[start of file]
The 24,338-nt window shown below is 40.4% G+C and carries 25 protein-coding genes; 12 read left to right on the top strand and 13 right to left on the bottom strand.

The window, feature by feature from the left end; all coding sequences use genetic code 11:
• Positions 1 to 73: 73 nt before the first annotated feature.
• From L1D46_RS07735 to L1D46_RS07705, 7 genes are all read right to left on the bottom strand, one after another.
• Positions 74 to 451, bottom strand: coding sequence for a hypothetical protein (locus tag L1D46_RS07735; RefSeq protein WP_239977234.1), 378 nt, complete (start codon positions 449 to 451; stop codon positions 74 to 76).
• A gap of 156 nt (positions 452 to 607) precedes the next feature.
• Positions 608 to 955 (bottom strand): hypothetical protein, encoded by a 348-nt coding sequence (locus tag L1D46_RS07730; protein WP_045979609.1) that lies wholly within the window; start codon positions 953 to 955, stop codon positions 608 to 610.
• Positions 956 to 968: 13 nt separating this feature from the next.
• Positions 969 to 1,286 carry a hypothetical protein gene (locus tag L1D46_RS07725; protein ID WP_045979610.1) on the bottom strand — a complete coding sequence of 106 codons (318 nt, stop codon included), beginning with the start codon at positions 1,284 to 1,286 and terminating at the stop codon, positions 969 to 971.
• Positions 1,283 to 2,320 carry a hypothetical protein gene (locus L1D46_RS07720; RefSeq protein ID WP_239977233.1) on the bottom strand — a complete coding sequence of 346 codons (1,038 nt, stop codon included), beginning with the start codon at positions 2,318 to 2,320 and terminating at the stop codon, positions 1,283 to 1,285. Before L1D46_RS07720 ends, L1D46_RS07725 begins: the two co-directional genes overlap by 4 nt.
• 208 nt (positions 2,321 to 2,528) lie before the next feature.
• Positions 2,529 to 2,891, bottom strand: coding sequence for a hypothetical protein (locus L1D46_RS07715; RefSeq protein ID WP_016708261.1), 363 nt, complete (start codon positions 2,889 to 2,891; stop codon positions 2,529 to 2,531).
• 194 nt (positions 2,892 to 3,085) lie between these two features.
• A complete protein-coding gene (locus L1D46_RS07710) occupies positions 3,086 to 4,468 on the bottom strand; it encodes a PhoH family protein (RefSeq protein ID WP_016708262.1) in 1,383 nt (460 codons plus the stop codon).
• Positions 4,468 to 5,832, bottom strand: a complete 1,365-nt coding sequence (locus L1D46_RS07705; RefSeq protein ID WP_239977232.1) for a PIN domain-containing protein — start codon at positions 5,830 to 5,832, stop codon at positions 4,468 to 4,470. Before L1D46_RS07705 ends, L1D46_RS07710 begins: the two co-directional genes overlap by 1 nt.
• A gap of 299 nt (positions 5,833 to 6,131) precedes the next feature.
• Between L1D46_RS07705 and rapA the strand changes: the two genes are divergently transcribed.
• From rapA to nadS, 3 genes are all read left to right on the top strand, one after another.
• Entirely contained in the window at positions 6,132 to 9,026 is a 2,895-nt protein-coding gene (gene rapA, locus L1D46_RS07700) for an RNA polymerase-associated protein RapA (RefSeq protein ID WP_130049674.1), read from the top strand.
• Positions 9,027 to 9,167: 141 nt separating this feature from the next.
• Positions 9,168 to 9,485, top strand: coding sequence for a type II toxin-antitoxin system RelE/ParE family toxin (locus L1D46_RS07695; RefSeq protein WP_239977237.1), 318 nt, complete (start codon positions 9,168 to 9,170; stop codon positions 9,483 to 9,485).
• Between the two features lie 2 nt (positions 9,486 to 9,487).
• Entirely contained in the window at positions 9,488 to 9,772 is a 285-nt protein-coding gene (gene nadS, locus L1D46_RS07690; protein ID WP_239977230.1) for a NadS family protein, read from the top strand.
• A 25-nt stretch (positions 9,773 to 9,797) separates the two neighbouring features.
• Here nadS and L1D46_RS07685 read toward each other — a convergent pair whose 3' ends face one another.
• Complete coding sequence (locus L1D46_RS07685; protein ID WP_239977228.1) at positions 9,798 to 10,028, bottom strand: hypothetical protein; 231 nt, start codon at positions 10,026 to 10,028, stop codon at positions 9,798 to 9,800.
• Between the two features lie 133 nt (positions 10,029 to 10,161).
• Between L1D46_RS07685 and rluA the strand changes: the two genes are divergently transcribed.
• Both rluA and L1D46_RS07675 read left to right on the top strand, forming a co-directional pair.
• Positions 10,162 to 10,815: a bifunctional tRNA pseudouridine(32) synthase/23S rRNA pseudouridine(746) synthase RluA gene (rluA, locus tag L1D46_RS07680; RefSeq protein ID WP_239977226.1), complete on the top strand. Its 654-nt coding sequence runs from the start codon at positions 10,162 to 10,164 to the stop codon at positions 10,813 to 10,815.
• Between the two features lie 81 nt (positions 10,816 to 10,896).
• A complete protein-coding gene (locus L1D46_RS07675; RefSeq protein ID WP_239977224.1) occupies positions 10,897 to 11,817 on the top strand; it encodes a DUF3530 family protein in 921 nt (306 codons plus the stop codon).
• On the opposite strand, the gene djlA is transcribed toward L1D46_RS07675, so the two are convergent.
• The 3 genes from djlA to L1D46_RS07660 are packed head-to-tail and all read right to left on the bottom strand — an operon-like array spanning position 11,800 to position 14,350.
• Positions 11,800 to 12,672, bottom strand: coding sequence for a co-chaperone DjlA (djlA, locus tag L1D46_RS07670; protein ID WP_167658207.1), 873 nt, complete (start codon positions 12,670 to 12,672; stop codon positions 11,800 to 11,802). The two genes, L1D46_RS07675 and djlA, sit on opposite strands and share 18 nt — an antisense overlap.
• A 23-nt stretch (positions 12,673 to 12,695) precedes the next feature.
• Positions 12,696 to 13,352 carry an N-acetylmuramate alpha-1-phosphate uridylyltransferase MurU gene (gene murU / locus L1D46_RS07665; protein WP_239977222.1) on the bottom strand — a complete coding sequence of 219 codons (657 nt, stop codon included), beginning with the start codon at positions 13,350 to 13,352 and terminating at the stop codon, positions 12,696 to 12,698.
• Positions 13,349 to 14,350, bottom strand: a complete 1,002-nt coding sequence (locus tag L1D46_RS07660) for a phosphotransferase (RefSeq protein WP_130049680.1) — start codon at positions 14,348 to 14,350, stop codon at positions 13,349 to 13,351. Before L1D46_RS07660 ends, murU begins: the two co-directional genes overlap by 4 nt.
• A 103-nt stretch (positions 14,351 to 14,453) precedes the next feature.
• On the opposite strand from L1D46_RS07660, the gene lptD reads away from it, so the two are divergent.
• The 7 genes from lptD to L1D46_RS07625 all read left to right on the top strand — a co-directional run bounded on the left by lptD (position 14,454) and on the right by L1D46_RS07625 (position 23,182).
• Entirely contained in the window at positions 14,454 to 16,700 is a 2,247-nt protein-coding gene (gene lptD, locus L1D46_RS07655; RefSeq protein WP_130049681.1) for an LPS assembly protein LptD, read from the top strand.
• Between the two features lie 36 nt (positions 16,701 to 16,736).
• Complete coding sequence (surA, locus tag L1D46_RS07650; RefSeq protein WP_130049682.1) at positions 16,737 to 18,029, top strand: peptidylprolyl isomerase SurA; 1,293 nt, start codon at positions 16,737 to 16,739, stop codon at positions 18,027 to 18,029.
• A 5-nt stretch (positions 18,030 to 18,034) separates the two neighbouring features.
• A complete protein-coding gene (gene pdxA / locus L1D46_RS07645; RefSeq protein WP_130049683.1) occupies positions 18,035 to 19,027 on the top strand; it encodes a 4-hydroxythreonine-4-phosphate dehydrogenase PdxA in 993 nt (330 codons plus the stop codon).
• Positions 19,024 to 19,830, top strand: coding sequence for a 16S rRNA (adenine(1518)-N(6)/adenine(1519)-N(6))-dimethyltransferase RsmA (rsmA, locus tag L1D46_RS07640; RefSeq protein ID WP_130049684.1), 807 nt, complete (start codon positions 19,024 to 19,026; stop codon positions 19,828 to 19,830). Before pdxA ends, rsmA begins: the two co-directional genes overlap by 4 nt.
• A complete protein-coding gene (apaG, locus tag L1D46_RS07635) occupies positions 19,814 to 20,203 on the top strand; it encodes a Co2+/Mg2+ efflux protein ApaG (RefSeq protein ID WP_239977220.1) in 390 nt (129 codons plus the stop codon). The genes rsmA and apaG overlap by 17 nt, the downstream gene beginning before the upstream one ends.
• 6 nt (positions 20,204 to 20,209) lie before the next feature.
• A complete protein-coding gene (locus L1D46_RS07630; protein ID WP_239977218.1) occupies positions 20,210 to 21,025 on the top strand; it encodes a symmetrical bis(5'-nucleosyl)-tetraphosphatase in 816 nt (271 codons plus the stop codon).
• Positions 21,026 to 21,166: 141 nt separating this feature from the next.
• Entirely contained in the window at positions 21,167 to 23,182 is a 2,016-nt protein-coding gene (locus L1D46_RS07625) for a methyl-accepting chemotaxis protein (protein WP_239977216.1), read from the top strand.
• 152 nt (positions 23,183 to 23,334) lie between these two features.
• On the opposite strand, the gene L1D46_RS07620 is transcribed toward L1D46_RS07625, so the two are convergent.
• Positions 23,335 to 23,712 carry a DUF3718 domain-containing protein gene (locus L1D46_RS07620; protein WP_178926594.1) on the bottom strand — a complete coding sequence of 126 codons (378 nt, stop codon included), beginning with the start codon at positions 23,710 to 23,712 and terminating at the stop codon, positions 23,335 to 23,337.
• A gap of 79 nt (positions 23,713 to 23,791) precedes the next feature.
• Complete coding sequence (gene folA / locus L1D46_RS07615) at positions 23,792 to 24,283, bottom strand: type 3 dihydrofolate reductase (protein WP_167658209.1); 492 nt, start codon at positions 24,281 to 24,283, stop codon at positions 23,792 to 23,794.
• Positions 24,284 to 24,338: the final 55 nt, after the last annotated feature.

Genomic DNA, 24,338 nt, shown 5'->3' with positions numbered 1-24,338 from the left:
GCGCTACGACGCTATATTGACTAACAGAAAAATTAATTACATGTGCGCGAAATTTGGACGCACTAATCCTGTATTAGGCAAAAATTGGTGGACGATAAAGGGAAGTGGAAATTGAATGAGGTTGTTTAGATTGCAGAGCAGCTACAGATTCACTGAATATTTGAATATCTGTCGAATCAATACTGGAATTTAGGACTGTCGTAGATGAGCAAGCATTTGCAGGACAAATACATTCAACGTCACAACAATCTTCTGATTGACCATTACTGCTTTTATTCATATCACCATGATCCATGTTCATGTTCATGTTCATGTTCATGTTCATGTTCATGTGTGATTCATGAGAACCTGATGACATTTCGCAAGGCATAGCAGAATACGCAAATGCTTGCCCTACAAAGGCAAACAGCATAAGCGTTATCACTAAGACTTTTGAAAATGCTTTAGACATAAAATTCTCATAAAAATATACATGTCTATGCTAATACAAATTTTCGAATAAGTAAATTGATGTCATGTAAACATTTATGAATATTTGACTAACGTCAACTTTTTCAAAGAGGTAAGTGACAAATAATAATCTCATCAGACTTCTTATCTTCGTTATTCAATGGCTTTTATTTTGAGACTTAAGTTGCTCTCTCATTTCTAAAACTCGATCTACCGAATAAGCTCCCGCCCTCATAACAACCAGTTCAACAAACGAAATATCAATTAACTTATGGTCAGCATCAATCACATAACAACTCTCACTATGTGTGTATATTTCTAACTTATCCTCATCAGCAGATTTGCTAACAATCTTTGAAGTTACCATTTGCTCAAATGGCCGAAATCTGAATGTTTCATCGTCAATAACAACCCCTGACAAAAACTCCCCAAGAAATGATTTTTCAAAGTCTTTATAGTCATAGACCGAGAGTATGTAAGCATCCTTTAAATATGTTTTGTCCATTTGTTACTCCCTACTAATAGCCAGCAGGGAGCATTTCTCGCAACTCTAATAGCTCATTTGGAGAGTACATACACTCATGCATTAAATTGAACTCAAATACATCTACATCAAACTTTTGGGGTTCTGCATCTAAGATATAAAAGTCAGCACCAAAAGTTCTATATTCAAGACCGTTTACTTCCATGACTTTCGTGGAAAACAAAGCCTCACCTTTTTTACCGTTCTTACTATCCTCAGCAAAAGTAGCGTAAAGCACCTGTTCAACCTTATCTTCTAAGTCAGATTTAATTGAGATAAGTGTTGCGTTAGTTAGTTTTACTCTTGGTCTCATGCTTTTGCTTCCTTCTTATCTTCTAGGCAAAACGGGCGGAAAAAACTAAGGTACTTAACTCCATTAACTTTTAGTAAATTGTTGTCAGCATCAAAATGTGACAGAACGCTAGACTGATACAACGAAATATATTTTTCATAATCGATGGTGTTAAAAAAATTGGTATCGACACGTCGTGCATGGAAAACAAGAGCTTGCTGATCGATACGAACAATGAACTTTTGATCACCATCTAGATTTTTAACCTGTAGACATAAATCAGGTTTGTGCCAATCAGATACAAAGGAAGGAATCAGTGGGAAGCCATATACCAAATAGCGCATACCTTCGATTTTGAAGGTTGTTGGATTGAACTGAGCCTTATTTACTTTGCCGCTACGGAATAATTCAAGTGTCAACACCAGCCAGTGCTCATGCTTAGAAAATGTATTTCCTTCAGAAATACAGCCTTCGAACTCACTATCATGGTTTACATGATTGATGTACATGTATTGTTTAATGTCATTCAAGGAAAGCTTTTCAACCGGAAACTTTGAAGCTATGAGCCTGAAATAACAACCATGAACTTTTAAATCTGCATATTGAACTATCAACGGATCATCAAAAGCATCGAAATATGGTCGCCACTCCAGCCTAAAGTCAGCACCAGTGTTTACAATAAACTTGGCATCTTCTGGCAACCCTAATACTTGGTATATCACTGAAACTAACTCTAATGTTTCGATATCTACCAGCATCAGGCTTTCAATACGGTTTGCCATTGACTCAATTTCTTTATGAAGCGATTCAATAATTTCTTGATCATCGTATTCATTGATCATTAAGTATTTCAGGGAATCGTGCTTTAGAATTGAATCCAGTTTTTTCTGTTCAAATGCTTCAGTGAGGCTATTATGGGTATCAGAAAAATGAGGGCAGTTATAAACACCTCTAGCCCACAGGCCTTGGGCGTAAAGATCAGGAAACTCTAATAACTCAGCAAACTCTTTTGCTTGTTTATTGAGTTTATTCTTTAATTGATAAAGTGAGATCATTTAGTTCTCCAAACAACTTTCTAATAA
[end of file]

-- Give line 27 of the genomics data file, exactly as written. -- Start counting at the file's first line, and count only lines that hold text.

• Between the two features lie 133 nt (positions 10,029 to 10,161).